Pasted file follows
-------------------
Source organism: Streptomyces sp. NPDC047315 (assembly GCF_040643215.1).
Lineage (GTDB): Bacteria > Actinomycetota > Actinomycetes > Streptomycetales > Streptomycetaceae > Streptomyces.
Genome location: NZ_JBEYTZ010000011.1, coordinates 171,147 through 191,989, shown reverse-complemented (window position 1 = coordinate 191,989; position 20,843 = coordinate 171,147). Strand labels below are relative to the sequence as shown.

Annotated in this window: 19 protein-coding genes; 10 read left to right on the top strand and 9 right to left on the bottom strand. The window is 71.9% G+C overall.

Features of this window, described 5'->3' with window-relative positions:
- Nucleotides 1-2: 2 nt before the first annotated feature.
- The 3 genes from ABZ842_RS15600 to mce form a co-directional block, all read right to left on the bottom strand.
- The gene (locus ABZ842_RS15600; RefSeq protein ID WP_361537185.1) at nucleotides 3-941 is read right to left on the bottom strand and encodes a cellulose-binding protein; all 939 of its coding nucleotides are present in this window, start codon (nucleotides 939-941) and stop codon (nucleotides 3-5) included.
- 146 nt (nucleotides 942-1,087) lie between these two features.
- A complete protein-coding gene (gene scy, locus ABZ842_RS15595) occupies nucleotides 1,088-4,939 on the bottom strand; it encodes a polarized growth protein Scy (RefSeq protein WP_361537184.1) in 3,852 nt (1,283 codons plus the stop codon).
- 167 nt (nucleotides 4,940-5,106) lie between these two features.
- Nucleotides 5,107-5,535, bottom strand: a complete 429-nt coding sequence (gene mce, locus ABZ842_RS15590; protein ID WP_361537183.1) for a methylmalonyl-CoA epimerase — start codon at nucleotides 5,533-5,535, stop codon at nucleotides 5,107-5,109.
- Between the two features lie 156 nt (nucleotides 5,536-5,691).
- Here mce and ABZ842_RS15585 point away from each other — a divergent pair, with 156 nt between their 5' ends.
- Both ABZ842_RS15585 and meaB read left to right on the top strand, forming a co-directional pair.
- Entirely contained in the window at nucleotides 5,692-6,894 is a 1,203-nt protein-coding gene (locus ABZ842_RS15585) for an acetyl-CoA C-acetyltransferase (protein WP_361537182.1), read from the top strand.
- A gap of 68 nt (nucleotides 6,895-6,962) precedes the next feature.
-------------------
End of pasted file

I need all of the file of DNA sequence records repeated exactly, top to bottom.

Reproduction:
Source organism: Streptomyces sp. NPDC047315 (assembly GCF_040643215.1).
Lineage (GTDB): Bacteria > Actinomycetota > Actinomycetes > Streptomycetales > Streptomycetaceae > Streptomyces.
Genome location: NZ_JBEYTZ010000011.1, coordinates 171,147 through 191,989, shown reverse-complemented (window position 1 = coordinate 191,989; position 20,843 = coordinate 171,147). Strand labels below are relative to the sequence as shown.

Annotated in this window: 19 protein-coding genes; 10 read left to right on the top strand and 9 right to left on the bottom strand. The window is 71.9% G+C overall.

Features of this window, described 5'->3' with window-relative positions:
- Nucleotides 1-2: 2 nt before the first annotated feature.
- The 3 genes from ABZ842_RS15600 to mce form a co-directional block, all read right to left on the bottom strand.
- The gene (locus ABZ842_RS15600; RefSeq protein ID WP_361537185.1) at nucleotides 3-941 is read right to left on the bottom strand and encodes a cellulose-binding protein; all 939 of its coding nucleotides are present in this window, start codon (nucleotides 939-941) and stop codon (nucleotides 3-5) included.
- 146 nt (nucleotides 942-1,087) lie between these two features.
- A complete protein-coding gene (gene scy, locus ABZ842_RS15595) occupies nucleotides 1,088-4,939 on the bottom strand; it encodes a polarized growth protein Scy (RefSeq protein WP_361537184.1) in 3,852 nt (1,283 codons plus the stop codon).
- 167 nt (nucleotides 4,940-5,106) lie between these two features.
- Nucleotides 5,107-5,535, bottom strand: a complete 429-nt coding sequence (gene mce, locus ABZ842_RS15590; protein ID WP_361537183.1) for a methylmalonyl-CoA epimerase — start codon at nucleotides 5,533-5,535, stop codon at nucleotides 5,107-5,109.
- Between the two features lie 156 nt (nucleotides 5,536-5,691).
- Here mce and ABZ842_RS15585 point away from each other — a divergent pair, with 156 nt between their 5' ends.
- Both ABZ842_RS15585 and meaB read left to right on the top strand, forming a co-directional pair.
- Entirely contained in the window at nucleotides 5,692-6,894 is a 1,203-nt protein-coding gene (locus ABZ842_RS15585) for an acetyl-CoA C-acetyltransferase (protein WP_361537182.1), read from the top strand.
- A gap of 68 nt (nucleotides 6,895-6,962) precedes the next feature.